Reducing Costs, Ensuring Quality Challenges in an Era of Megawatts

By Karl-Heinz Remmers, CEO of Solarpraxis AG

Dear Readers,

The current cost, as of April 2011, to construct a large-scale PV plant in Germany is 2,000 Euro/kilowatt peak (kWp) or less. Germany’s plant costs along with its feed-in tariff (in a functional market) – currently between 21 and 22 cents per kilowatt hour (kWh) – are among the lowest in the world. In 2012, or 2013 at the latest, it is also possible that the tariff for these plants in Germany will be lower than that for offshore wind power plants. Furthermore, these PV plants are often located in industrial areas on consumers’ doorsteps, some of whom have always had to pay extremely high prices for peak load power.

It is interesting to compare this trend with the specific yields obtained in regions which have a higher insolation than Germany and where large-scale PV plants generate between 900 and 1,100 kWh/kWp. In the future it will be a question of using know-how transfer and corresponding legislation to construct PV plants at a low cost in other regions such as in North African countries and also in certain parts of Asia and America. Here, energy generation costs of between twelve and 15 cents per kWh can be expected – the figure is already lower in certain places.

The decrease in the cost of large-scale PV plants has already exceeded all expectations and the trend seems set to continue. More and more countries are counting on pilot projects, some in the three-digit megawatts range – they are even discussing the possibility of reaching the gigawatt range. A rising number of plants are reaching between one and 20 megawatt peaks (MWp) indicating that we are learning and constantly improving in this field on an international scale and at an increasing rate of knots.

The demand for quality and reliability is growing with every advance we make. We need to boost plant availability, which in turn will immediately boost plant efficiency (performance ratio) at a steady rate. Thanks to increasingly sophisticated concepts, the monitoring and maintenance of finished plants are improving and becoming more precise. The industry is constantly facing new challenges as a result of the quality evaluation of the products and material used; the in-depth planning discussions on yield calculations, statics, inverters, inverter connection concepts and cabling as well as on the necessary components.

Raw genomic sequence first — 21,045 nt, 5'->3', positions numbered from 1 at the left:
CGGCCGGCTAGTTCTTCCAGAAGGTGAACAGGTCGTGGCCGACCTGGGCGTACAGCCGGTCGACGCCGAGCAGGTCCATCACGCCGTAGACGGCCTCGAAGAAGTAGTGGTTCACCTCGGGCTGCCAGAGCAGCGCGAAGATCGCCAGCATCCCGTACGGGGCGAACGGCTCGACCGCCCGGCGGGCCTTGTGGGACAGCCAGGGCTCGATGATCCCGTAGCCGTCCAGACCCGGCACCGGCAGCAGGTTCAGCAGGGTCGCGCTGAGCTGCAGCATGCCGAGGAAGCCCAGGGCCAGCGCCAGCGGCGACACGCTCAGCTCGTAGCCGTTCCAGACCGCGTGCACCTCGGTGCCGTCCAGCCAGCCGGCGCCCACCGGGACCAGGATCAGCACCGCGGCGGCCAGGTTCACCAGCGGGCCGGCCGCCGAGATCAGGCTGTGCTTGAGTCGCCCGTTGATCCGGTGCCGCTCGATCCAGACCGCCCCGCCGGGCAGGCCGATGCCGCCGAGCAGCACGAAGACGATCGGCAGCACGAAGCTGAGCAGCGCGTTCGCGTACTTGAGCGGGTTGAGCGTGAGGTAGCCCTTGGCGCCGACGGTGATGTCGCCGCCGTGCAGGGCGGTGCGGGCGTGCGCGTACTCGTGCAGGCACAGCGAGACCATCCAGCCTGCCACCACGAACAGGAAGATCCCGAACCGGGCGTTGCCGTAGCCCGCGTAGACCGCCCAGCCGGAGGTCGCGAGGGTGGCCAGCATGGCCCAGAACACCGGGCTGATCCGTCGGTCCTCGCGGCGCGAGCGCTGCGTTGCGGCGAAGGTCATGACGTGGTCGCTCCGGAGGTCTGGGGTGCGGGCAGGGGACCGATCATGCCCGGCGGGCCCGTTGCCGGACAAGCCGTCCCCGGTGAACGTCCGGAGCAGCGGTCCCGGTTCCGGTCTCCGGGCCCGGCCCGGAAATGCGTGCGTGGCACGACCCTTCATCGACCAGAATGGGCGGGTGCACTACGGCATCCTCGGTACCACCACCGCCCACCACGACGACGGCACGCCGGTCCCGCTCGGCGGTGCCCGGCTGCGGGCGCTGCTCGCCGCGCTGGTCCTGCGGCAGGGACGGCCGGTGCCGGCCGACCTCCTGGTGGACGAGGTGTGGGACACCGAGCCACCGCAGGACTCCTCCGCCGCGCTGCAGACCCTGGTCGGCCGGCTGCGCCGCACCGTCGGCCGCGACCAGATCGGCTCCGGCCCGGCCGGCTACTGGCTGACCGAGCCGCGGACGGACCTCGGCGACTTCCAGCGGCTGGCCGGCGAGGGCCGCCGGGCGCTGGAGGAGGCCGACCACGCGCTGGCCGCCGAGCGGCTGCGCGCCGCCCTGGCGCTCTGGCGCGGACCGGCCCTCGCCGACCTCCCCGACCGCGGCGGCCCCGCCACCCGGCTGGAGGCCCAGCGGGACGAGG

In order to keep up with installation cost reductions for modules and inverters, we are becoming more and more successful in optimizing installation and adjusting sub-products that, as yet, do not quite fit precisely. A good example of this is the intersection between the module and mounting rack. Once launched, protection against theft and optimized commercial operations also become important issues so that plants can be used in a worthwhile manner even after the normal operating duration of 20 years.

This brochure addresses all these aspects. It is intended as a guide to and an overview of the industry, but is also aimed at responsible policy makers, and seeks to clarify the economic importance of large PV plants in assisting with the establishment of the appropriate framework conditions.

We would like to thank all the companies who helped create this brochure by providing special expertise and suitable products, and hope you will enjoy reading it!

Karl-Heinz Remmers